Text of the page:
Marketers have a vision for “ideal” outcomes in public relations, but it’s easy to instead settle for opportunistic earned media coverage. Valuable, category-defining media coverage, which conveys complex and nuanced messaging, cannot be worked into a pre-existing narrative; it has to be intentionally created. While trend inclusion can and is an essential part of the mix, truly innovative companies have an opportunity to define the trend – not simply participate in it.

Does it seem unattainable to lead the conversation? Being a thought leader is an intentional way of programming a PR initiative. It starts with a framework where decisions are made in advance of execution, and in the context of the actual concepts being covered by the media. Instead of seeking a second or third seat with an existing roundup of ideas, an intentional PR campaign can serve as the architect. Intentional PR isn’t about thrusting flash-in-the-pan, useless concepts onto the media – it’s about methodically identifying the gaps in understanding and the holes that can be filled with relevant information, with high sensitivity for the recipient of the media coverage, i.e., the audience.

Here are three ways marketers can advance an intentional PR campaign:

  1. Composite the environment– Researching the relevant earned media environment and the conversations transpiring in a company’s segment is critical to developing a meaningful PR strategy. The different perspectives of the media outlets, their priorities for their audience, and the recurring areas of interest for the reporters themselves should not only be studied, but composited. The more familiar one is with targeted media, the more intelligently PR can initiate a conversation. This is a critical first step for anthonyBarnum’s team.
  2. Stop ‘leading from behind’– High-inflection innovation companies cracked a market for a reason—they solve a major problem and increase efficiencies in a way never before successfully executed. The PR strategy needs to understand the foundational markers of a company’s disruptive solution, and then contextualize it at the next level. Marketing and PR need to make sure they’re not just positioning the solution as another “cool thing” in another “cool category,” but pushing the messaging and thought leadership to be as distilled, data-driven and powerful as possible to warrant a leadership position.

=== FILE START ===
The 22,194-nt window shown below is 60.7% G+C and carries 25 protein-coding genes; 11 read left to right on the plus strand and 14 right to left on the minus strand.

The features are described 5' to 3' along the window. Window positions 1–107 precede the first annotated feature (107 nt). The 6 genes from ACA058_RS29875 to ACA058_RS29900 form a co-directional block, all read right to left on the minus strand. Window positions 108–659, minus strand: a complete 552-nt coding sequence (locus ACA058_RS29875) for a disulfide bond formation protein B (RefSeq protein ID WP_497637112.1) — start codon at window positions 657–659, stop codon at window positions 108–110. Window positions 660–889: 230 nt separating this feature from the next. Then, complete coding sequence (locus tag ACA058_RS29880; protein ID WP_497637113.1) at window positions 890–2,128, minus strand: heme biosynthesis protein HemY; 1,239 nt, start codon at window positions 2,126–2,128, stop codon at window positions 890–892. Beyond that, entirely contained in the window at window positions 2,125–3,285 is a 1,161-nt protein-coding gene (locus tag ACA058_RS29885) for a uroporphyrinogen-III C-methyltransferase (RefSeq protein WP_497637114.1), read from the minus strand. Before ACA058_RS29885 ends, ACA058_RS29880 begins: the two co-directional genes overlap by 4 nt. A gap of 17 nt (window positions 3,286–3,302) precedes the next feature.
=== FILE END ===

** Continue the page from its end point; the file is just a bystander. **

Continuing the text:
3. PR needs a framework– Intentional PR programs should begin with an advanced mapping exercise to align marketing and PR objectives with the solution/product differentiation. This framework should dictate the key elements of thought leadership, set goals associated with coverage cadence, and define conceptual emphasis and audiences. anthonyBarnum leverages its Objectives Map format as its framework with clients—going from big picture objective down to aligned PR tactics.

Great PR is not an accident. It isn’t a series of relationships in the media. It is not a good conversation or a roundup featuring a dozen competitors. Great PR is an intentionally driven initiative designed to serve all stakeholders in its ecosystem; the corporate brand, the media outlet seeking to interpret new concepts and, of course, the recipients of the information.

To effectively execute in PR, companies have to do more than show up – they have to originate and execute with intention.